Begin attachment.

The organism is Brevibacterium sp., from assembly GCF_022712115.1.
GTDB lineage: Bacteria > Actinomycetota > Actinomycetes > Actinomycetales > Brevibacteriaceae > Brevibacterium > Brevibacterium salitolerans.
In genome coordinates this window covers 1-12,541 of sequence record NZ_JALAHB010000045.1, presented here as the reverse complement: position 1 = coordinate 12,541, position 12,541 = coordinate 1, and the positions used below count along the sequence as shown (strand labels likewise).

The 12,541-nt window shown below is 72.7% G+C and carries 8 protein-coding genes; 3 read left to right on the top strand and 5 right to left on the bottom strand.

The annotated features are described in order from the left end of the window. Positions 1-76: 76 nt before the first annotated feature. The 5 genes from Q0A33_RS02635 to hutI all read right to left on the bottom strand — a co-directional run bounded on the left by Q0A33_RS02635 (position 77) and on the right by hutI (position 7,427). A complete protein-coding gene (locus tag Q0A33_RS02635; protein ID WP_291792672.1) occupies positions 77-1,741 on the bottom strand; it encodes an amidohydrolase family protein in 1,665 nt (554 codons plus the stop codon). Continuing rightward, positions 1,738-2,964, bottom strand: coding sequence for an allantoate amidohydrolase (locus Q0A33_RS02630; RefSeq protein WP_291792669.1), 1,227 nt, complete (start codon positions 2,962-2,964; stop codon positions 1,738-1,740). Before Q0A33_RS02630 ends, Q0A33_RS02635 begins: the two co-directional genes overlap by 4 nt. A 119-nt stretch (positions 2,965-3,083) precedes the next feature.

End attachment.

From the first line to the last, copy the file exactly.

The organism is Brevibacterium sp., from assembly GCF_022712115.1.
GTDB lineage: Bacteria > Actinomycetota > Actinomycetes > Actinomycetales > Brevibacteriaceae > Brevibacterium > Brevibacterium salitolerans.
In genome coordinates this window covers 1-12,541 of sequence record NZ_JALAHB010000045.1, presented here as the reverse complement: position 1 = coordinate 12,541, position 12,541 = coordinate 1, and the positions used below count along the sequence as shown (strand labels likewise).

The 12,541-nt window shown below is 72.7% G+C and carries 8 protein-coding genes; 3 read left to right on the top strand and 5 right to left on the bottom strand.

The annotated features are described in order from the left end of the window. Positions 1-76: 76 nt before the first annotated feature. The 5 genes from Q0A33_RS02635 to hutI all read right to left on the bottom strand — a co-directional run bounded on the left by Q0A33_RS02635 (position 77) and on the right by hutI (position 7,427). A complete protein-coding gene (locus tag Q0A33_RS02635; protein ID WP_291792672.1) occupies positions 77-1,741 on the bottom strand; it encodes an amidohydrolase family protein in 1,665 nt (554 codons plus the stop codon). Continuing rightward, positions 1,738-2,964, bottom strand: coding sequence for an allantoate amidohydrolase (locus Q0A33_RS02630; RefSeq protein WP_291792669.1), 1,227 nt, complete (start codon positions 2,962-2,964; stop codon positions 1,738-1,740). Before Q0A33_RS02630 ends, Q0A33_RS02635 begins: the two co-directional genes overlap by 4 nt. A 119-nt stretch (positions 2,965-3,083) precedes the next feature.